19 de January de 2018

Cisco can now sniff out malware inside encrypted traffic

Cisco’s switched on latent features in its recent routers and switches, plus a cloud service, that together make it possible to detect the fingerprints of malware in encrypted traffic.

Switchzilla’s not made a dent in transport layer security (TLS) to make this possible. Instead, as we reported in July 2016, Cisco researchers found that malware leaves recognisable traces even in encrypted traffic. The company announced its intention to productise that research last year and this week exited trials to make the service – now known as Encrypted Traffic Analytics – (ETA) – available to purchasers of its 4000 Series Integrated Service Routers, the 1000-series Aggregation Services Router and the model 1000V Cloud Services Router 1000V.

Those devices can’t do the job alone: users need to be signed up for Cisco’s StealthWatch service and let traffic from their kit flow to a cloud-based analytics service that inspects traffic and uses self-improving machine learning algorithms to spot dodgy traffic.

Some of the techniques used to spot malware’s activities aren’t super-sophisticated: Cisco looks at unencrypted handshake packets for known dodgy destinations, searches for things like self-signed certificates and other signs of either sloppiness or slippery intentions.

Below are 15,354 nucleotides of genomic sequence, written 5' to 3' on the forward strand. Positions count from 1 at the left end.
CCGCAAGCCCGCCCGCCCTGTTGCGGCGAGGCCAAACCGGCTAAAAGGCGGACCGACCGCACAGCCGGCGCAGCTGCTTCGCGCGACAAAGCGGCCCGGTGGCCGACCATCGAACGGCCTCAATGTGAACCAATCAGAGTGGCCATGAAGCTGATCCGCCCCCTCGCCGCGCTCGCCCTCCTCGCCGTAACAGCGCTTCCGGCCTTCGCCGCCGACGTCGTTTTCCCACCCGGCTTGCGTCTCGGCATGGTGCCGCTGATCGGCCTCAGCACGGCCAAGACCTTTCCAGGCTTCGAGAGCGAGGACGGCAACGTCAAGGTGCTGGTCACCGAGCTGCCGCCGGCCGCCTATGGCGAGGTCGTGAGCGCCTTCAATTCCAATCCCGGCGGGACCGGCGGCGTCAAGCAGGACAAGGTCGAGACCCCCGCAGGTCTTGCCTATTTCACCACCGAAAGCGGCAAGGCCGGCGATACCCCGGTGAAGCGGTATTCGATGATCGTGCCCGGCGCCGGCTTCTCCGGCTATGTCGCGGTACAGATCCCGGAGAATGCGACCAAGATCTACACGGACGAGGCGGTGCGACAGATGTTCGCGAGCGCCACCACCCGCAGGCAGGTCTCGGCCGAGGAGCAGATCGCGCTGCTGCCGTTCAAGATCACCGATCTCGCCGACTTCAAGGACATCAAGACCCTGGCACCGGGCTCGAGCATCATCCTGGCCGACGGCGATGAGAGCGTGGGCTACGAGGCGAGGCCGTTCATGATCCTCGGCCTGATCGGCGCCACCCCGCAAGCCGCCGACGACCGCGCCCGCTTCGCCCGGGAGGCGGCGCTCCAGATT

The cloud service does the heavier lifting, with over 400 “classifiers” hunting for signs of malware at work. All Cisco customers traffic’ can be fed into the cloud, to help it learn.

The new tool has applications beyond defence, as it can also detect the encryption applied to traffic. That’s a useful function for organisations that must encrypt traffic to stay on the right side of industry or government regulations. Cisco’s therefore geared up to sell ETA as a compliance tool as well as a malware-spotter.

ETA’s already present in IOS XE 16.6 and Cisco says 50,000 of its customers have hardware capable of accessing the service today. They’ll just need to turn it on and start sending telemetry to Cisco’s cloud.

The company’s also contemplated taking the tech beyond its hardware, with ETA as a service and ETA on fabrics already contemplated by Cisco suits. ®

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Article source: https://www.theregister.co.uk/2018/01/11/cisco_can_now_sniff_out_malware_inside_iencryptedi_traffic/

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